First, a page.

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We have this pulley system where $m_1 = m_2$ = 1 kg. Considering the rope AB is cut, what would be the work done by the resultant force acting on $m_1$ during 1 second after cutting?

The naive approach would be to just consider $m_1$ to be in free falling, so only weight will act on it, and you will get $mgh$, where $h$ is the distance traveled in 1 sec: $h = 1/2\ gt^2 = 5$ m, if $g = 10 m/s^2$.

This would lead to $W = 50$ J, which is not the answer.

Another approach would be to just consider somehow the tension. But I don't seem to get the right answer (which is 72 J). The pulley is assumed to be ideal.

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Because of the rope wrapped around the pulley, if $m_2$ falls a distance $x$ after the rope is cut then $m_1$ falls a distance $2x$ (because the pulley falls a distance $x$ and the length of rope between the pulley and $m_1$ is also decreased by an amount $x$). So if the acceleration of $m_2$ is $a$ then the acceleration of $m_1$ is $2a$.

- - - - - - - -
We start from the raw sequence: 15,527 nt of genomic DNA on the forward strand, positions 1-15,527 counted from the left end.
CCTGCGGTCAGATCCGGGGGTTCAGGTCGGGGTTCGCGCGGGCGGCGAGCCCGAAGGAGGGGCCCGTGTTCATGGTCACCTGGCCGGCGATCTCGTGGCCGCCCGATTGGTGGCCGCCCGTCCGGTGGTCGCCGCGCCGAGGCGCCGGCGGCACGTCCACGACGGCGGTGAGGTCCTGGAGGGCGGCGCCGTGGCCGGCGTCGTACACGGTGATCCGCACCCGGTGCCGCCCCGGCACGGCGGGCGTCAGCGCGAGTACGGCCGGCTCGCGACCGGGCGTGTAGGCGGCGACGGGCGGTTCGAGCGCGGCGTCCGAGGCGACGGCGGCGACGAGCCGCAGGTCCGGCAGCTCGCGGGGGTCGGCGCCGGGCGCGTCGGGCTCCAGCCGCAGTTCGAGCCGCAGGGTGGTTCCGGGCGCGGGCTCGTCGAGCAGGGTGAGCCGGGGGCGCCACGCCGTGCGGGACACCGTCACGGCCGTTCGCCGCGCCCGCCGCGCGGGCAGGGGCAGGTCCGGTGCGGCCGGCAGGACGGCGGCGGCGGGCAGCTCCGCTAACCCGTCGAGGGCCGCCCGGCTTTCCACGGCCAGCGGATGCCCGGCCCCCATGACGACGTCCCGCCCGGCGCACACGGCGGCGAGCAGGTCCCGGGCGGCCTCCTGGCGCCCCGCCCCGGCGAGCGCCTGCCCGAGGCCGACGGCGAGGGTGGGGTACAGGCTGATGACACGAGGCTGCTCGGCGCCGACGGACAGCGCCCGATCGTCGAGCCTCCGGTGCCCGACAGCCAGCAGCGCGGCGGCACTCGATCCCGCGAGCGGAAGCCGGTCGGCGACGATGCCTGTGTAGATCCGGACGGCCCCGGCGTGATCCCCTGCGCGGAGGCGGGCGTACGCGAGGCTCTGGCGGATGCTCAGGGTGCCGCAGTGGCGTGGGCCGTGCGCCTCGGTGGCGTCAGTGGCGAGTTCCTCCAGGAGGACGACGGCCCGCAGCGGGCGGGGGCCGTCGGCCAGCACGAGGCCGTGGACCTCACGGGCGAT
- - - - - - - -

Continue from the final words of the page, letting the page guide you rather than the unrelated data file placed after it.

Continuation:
The difference in accelerations must be accounted for by a tension $T$ in the rope. The force acting on $m_1$ is $m_1g+T$, and the force acting on $m_2$ is $m_2g - 2T$. So we have

$2m_1a = m_1g + T \\ m_2a = m_2g - 2T$

Eliminating $T$ from these equations we get

$4m_1a + m_2a = 2m_1g + m_2g \\ \displaystyle a = \frac {2m_1 + m_2}{4m_1 +m_2} g$

Since $m_1=m_2=1$, we have $a = 0.6g$, and so the acceleration of $m_1$ is $2a = 1.2g$. From this you can find the work done by the resultant force on $m_1$ in the first second.

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